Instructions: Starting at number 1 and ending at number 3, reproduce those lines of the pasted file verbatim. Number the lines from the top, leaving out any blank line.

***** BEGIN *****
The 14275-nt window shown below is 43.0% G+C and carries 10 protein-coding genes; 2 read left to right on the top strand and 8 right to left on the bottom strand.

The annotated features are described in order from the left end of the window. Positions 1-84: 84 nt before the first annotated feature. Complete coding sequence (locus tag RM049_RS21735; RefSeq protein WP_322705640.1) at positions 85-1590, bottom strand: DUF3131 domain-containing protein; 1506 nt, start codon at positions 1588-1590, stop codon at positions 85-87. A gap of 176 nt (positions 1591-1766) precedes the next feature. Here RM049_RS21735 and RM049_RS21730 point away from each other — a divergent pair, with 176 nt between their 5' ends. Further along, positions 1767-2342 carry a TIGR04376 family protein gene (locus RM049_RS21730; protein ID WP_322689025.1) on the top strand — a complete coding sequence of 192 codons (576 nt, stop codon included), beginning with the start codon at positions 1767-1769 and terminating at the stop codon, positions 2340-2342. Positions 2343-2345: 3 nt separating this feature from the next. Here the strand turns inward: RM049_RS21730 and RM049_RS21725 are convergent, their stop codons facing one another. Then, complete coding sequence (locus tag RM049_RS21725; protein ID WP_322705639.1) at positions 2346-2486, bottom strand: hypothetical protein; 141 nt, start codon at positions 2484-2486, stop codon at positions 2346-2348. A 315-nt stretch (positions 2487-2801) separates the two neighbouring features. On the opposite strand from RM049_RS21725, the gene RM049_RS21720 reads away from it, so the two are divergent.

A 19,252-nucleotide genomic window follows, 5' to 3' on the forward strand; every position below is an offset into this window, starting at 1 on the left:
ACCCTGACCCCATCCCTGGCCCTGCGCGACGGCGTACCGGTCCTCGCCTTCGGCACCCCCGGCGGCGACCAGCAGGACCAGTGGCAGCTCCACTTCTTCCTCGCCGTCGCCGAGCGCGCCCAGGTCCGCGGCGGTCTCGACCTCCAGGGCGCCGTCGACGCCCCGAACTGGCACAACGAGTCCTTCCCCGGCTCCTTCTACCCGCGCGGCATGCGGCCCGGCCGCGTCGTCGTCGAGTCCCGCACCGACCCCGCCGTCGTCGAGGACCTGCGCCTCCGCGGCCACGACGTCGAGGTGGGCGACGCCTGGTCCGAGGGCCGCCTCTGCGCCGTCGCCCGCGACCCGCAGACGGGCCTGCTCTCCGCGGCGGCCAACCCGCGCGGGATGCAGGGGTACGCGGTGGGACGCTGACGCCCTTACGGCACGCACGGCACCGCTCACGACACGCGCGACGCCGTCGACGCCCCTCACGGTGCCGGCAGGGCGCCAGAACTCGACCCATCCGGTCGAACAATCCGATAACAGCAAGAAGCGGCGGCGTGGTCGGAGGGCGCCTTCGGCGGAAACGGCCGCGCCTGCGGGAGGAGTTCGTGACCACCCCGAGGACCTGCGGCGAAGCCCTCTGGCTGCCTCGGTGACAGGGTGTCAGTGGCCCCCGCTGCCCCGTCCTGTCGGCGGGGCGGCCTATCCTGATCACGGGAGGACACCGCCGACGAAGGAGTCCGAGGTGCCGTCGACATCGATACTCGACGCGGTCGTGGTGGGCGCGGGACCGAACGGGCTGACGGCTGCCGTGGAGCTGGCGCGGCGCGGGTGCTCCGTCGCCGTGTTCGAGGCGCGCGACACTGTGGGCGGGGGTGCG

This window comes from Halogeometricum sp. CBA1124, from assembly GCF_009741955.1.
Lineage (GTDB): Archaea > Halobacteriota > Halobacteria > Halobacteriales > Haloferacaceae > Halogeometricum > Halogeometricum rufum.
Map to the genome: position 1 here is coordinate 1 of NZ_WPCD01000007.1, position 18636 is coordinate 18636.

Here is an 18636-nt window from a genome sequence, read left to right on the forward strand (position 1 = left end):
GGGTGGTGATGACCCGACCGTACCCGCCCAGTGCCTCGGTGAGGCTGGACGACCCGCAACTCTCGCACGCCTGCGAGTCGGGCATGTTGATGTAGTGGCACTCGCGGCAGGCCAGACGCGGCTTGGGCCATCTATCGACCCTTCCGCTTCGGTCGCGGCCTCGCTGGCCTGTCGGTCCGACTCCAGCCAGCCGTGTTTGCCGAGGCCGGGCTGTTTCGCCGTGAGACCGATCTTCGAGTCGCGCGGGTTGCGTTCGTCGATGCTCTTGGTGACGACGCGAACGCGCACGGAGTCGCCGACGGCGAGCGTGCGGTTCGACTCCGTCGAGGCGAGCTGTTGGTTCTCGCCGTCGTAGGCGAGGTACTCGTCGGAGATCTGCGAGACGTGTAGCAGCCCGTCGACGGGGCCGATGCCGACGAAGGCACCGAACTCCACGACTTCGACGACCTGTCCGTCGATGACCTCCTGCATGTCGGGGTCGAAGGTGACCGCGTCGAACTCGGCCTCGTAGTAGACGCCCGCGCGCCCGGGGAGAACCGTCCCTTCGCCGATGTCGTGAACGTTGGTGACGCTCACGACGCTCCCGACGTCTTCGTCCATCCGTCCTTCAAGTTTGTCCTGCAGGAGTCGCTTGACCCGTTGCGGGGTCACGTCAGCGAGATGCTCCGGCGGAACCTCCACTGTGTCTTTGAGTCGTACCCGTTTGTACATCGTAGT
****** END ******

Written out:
The 14275-nt window shown below is 43.0% G+C and carries 10 protein-coding genes; 2 read left to right on the top strand and 8 right to left on the bottom strand.

The annotated features are described in order from the left end of the window. Positions 1-84: 84 nt before the first annotated feature. Complete coding sequence (locus tag RM049_RS21735; RefSeq protein WP_322705640.1) at positions 85-1590, bottom strand: DUF3131 domain-containing protein; 1506 nt, start codon at positions 1588-1590, stop codon at positions 85-87. A gap of 176 nt (positions 1591-1766) precedes the next feature. Here RM049_RS21735 and RM049_RS21730 point away from each other — a divergent pair, with 176 nt between their 5' ends. Further along, positions 1767-2342 carry a TIGR04376 family protein gene (locus RM049_RS21730; protein ID WP_322689025.1) on the top strand — a complete coding sequence of 192 codons (576 nt, stop codon included), beginning with the start codon at positions 1767-1769 and terminating at the stop codon, positions 2340-2342. Positions 2343-2345: 3 nt separating this feature from the next. Here the strand turns inward: RM049_RS21730 and RM049_RS21725 are convergent, their stop codons facing one another. Then, complete coding sequence (locus tag RM049_RS21725; protein ID WP_322705639.1) at positions 2346-2486, bottom strand: hypothetical protein; 141 nt, start codon at positions 2484-2486, stop codon at positions 2346-2348. A 315-nt stretch (positions 2487-2801) separates the two neighbouring features. On the opposite strand from RM049_RS21725, the gene RM049_RS21720 reads away from it, so the two are divergent.

A 19,252-nucleotide genomic window follows, 5' to 3' on the forward strand; every position below is an offset into this window, starting at 1 on the left: